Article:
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My yard and other places where birds rarely gather

December 23, 2010

When I was growing up, my family lived in the country and we had a rockin’ feeding station.  Two big sunflower feeders, a couple suet cages, a thistle feeder and at least one jerry-rigged millet feeder on the ground.  Between that and the fact that it looked out over the the Finley River valley offering the possibility of passing geese and raptors, you can imagine we racked up a pretty decent yard list.  And we did, pushing 150 by the time we moved into town when I was in high school.

Since then, my yards have been pretty pathetic.  A rented house in college, an apartment in Durham, and finally, the condo in Chapel Hill where I live today.  There’s not much here to attract a good diversity of birds, and I have to work pretty hard and stretch the definition of what constitutes a “yard” (currently, if I can see my any part of my building from where I stand, it’s in my yard).  Using this definition I’ve turned up 77 species, the most recent this past week.  but here are some of the normals ones.

The little Brown-headed Nuthatches that arrive in groups of three and patiently wait their turns at the feeder.

White-throated Sparrows are thick these days, scratching along under the feeder with my resident Cardinals, Towhees and Song Sparrows of both the resident subspecies and the migratory ones.

The Carolina Wrens in the neighborhood have figured out how to crack open the sunflower seeds by lodging them in the doormat and whacking on them until they split.  It’s fairly ingenious and hilarious and I’ve wanted to get photos of it for years to no avail.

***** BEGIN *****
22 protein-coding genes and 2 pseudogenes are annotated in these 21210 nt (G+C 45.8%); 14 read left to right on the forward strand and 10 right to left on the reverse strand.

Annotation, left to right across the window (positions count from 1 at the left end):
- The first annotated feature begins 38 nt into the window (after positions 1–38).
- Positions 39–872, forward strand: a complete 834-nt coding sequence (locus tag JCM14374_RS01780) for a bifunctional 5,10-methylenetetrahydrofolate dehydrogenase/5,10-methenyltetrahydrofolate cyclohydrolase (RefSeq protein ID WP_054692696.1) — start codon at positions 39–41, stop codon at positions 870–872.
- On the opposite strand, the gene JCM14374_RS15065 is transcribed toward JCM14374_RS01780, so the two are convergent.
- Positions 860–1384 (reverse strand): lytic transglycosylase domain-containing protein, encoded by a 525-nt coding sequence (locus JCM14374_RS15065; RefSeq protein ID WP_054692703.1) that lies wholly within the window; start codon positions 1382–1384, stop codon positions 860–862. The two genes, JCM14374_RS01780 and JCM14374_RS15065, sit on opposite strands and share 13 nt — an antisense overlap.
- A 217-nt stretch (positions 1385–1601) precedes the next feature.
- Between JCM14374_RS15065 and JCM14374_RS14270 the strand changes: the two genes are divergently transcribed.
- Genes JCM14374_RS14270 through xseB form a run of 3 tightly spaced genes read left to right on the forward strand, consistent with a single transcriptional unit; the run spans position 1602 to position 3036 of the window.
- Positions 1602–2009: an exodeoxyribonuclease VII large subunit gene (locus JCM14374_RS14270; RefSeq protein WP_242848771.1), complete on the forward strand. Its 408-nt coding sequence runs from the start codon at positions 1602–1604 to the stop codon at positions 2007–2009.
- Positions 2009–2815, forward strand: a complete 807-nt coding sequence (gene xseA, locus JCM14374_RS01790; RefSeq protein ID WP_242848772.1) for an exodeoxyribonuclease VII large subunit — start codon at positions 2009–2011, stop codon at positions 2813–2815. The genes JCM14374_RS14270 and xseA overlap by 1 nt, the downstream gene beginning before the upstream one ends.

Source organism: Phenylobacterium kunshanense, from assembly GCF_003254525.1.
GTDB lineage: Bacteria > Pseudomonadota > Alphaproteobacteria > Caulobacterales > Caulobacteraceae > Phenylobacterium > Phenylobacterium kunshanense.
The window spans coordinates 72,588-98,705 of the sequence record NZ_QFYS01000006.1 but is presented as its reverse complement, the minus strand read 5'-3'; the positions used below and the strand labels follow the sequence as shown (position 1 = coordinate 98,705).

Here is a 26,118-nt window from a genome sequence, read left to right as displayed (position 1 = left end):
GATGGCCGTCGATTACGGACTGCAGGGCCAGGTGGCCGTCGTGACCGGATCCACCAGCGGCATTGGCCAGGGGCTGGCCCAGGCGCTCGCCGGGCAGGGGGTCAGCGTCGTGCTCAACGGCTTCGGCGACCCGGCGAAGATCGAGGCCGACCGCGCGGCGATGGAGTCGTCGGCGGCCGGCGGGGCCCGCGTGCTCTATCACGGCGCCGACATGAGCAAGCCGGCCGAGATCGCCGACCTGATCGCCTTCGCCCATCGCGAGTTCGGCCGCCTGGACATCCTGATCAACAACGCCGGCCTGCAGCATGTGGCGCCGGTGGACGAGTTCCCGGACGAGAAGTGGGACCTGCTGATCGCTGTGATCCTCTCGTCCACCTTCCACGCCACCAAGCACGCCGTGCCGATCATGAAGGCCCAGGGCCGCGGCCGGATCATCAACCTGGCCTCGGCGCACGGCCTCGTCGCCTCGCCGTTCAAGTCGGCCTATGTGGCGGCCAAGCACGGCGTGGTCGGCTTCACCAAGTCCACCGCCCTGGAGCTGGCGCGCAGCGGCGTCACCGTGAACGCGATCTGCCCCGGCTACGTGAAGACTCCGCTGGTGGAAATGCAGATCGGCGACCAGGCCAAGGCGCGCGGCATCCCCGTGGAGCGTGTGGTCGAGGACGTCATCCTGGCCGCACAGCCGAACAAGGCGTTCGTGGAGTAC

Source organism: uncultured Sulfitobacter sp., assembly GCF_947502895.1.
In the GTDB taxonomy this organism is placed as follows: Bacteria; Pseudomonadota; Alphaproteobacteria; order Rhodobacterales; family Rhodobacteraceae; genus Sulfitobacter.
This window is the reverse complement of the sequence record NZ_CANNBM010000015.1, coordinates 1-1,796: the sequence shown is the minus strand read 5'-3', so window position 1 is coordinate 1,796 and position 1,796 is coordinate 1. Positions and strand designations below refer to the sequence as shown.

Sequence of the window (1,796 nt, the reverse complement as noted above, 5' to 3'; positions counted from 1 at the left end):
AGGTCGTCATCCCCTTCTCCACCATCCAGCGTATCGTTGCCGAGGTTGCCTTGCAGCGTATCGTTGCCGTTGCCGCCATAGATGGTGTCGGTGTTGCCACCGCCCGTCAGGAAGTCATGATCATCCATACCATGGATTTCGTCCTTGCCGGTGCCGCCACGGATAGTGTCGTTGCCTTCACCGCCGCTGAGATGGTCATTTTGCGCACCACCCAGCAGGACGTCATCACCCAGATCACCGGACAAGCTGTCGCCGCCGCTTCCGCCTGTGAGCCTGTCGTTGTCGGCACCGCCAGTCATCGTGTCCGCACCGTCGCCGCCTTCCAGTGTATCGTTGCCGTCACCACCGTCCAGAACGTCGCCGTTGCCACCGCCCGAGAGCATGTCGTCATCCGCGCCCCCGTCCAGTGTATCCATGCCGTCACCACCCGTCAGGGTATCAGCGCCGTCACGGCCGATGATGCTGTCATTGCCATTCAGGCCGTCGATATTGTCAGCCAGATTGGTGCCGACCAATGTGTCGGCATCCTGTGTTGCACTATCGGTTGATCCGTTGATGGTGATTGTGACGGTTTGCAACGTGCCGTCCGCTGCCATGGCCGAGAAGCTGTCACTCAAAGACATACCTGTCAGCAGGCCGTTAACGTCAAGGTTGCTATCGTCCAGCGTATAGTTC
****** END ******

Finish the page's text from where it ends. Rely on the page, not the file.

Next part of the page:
The ever-present suburban menace, Sciurus carolinensis, feeding on the ground like they should.  I have to say however, that now that my young son seems to take delight in pointing them out as they fight their squirrel battles for prime sub-feeder spots, I’ve found myself appreciating them in a new way.  This is most unprecedented.

And finally, the most recent yard bird, Purple Finch!  The dusting of snow last week drew a pair of females in to get an easy lunch.  I haven’t seen them since, but I’m glad I was in the right place at the right time.

So that’s my feeding station these days.

  1. BirdTrainerRobert permalink
    December 23, 2010 9:00 am

    Purple Finch is a SWEET yardbird. After way too long, I finally got my lifer (/ABA/State/County/what-have-you) Purple Finch the other day, a nice male at the 17 Acre Woods near the Hillandale Golf Course. It’s been my #1 nemesis bird lo these two years I’ve been birding. Now I can turn my sights onto my current nemesis bird: Worm-eating Warbler. Could be a little tougher! Gotta wait til spring at the very least.

  2. Nate permalink*
    December 23, 2010 9:17 am

    @Robert- I still don’t have Purple Finch for any county besides Orange. I’ve seen them a couple times at Mason Farm.

    And you should be able to find WE Warbler in the triangle. I’ve seen them in late April/early May at pretty much any place where there’s middle to late aged deciduous forest. Ritter Park in Cary, Yates Mill, Duke Forest, Eno River. I’ve had them at Mason Farm before too, on that spur trail that goes off into the woods on the southwest corner of the loop, but rarely.

  3. December 23, 2010 11:18 am

    I’d say that nesting Red-shouldered Hawks are pretty good yard birds, even if they only count for one species.

  4. December 24, 2010 7:27 am

    I wish that I could regularly see Brown-headed Nuthatches. Such cool little birds…

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